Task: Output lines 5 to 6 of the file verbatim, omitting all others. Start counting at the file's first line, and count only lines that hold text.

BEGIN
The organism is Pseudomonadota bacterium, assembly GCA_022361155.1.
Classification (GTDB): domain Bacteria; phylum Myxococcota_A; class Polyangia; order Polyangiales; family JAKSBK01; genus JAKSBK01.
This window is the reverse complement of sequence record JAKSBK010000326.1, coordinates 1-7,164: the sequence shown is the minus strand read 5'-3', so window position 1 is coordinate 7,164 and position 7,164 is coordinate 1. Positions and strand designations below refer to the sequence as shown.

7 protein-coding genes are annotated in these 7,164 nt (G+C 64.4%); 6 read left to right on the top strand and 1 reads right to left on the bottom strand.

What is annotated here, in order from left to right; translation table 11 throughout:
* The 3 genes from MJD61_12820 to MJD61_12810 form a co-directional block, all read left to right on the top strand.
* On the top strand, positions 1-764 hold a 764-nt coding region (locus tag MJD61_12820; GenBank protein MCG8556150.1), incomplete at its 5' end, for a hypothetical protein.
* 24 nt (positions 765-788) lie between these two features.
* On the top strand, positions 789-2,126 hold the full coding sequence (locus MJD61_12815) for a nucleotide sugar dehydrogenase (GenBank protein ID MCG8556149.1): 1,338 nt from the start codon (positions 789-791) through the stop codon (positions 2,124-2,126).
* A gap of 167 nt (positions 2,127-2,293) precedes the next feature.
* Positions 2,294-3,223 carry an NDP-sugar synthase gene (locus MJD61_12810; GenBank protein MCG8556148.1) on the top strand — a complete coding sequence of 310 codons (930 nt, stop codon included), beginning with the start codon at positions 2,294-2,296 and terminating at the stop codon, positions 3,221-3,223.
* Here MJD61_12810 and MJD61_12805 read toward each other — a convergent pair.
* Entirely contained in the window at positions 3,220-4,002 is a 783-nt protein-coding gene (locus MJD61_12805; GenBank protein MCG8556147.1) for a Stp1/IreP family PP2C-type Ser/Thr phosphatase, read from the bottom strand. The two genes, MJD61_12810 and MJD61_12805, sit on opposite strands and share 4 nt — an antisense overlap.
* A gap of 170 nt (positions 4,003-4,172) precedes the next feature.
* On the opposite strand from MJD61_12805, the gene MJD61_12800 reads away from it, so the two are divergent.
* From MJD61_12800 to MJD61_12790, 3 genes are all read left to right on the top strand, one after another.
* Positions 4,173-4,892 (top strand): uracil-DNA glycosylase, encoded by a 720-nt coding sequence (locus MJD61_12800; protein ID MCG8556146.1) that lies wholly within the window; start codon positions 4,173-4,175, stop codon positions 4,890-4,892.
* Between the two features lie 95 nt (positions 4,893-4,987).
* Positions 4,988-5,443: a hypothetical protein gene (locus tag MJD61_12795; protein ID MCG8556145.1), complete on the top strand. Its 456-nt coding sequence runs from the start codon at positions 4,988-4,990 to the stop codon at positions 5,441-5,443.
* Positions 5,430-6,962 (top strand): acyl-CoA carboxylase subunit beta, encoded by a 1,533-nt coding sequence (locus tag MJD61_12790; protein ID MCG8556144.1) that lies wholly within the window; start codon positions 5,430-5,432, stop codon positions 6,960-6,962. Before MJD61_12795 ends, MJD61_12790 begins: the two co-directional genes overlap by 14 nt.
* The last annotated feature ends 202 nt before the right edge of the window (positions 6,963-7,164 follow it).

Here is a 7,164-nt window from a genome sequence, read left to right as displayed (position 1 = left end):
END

What is annotated here, in order from left to right; translation table 11 throughout:
* The 3 genes from MJD61_12820 to MJD61_12810 form a co-directional block, all read left to right on the top strand.